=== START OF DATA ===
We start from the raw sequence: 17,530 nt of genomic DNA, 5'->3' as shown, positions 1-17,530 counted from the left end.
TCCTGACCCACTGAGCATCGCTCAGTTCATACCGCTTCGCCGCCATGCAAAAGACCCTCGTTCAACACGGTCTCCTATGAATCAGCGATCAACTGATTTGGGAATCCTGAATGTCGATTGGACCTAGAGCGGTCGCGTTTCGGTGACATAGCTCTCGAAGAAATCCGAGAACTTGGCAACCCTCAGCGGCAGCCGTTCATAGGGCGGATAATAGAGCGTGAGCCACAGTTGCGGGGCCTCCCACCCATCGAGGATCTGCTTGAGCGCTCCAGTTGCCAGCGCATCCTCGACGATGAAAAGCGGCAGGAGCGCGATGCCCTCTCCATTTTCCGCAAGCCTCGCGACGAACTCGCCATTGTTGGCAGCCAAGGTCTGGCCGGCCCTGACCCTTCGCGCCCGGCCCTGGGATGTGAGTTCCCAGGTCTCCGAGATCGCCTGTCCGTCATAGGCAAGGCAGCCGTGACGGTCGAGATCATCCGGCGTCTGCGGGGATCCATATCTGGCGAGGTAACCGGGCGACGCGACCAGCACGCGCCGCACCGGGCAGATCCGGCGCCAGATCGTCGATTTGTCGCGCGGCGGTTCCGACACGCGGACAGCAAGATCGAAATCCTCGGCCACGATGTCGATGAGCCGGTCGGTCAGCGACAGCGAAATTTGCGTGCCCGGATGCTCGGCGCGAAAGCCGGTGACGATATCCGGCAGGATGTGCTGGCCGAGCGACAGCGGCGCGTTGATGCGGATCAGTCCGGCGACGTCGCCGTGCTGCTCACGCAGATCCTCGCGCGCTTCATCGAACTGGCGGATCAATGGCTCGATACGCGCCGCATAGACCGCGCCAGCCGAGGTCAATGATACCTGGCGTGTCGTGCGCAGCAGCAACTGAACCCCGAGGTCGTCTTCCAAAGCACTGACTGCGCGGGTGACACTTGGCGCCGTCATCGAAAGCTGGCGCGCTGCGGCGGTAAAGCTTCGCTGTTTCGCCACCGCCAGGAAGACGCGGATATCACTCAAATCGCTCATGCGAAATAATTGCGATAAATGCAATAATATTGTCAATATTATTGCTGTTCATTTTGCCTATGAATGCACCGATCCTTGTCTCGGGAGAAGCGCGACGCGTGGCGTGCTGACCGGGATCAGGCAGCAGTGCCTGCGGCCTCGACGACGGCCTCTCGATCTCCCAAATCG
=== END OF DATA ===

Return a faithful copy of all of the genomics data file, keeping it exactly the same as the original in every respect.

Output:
We start from the raw sequence: 17,530 nt of genomic DNA, 5'->3' as shown, positions 1-17,530 counted from the left end.
TCCTGACCCACTGAGCATCGCTCAGTTCATACCGCTTCGCCGCCATGCAAAAGACCCTCGTTCAACACGGTCTCCTATGAATCAGCGATCAACTGATTTGGGAATCCTGAATGTCGATTGGACCTAGAGCGGTCGCGTTTCGGTGACATAGCTCTCGAAGAAATCCGAGAACTTGGCAACCCTCAGCGGCAGCCGTTCATAGGGCGGATAATAGAGCGTGAGCCACAGTTGCGGGGCCTCCCACCCATCGAGGATCTGCTTGAGCGCTCCAGTTGCCAGCGCATCCTCGACGATGAAAAGCGGCAGGAGCGCGATGCCCTCTCCATTTTCCGCAAGCCTCGCGACGAACTCGCCATTGTTGGCAGCCAAGGTCTGGCCGGCCCTGACCCTTCGCGCCCGGCCCTGGGATGTGAGTTCCCAGGTCTCCGAGATCGCCTGTCCGTCATAGGCAAGGCAGCCGTGACGGTCGAGATCATCCGGCGTCTGCGGGGATCCATATCTGGCGAGGTAACCGGGCGACGCGACCAGCACGCGCCGCACCGGGCAGATCCGGCGCCAGATCGTCGATTTGTCGCGCGGCGGTTCCGACACGCGGACAGCAAGATCGAAATCCTCGGCCACGATGTCGATGAGCCGGTCGGTCAGCGACAGCGAAATTTGCGTGCCCGGATGCTCGGCGCGAAAGCCGGTGACGATATCCGGCAGGATGTGCTGGCCGAGCGACAGCGGCGCGTTGATGCGGATCAGTCCGGCGACGTCGCCGTGCTGCTCACGCAGATCCTCGCGCGCTTCATCGAACTGGCGGATCAATGGCTCGATACGCGCCGCATAGACCGCGCCAGCCGAGGTCAATGATACCTGGCGTGTCGTGCGCAGCAGCAACTGAACCCCGAGGTCGTCTTCCAAAGCACTGACTGCGCGGGTGACACTTGGCGCCGTCATCGAAAGCTGGCGCGCTGCGGCGGTAAAGCTTCGCTGTTTCGCCACCGCCAGGAAGACGCGGATATCACTCAAATCGCTCATGCGAAATAATTGCGATAAATGCAATAATATTGTCAATATTATTGCTGTTCATTTTGCCTATGAATGCACCGATCCTTGTCTCGGGAGAAGCGCGACGCGTGGCGTGCTGACCGGGATCAGGCAGCAGTGCCTGCGGCCTCGACGACGGCCTCTCGATCTCCCAAATCG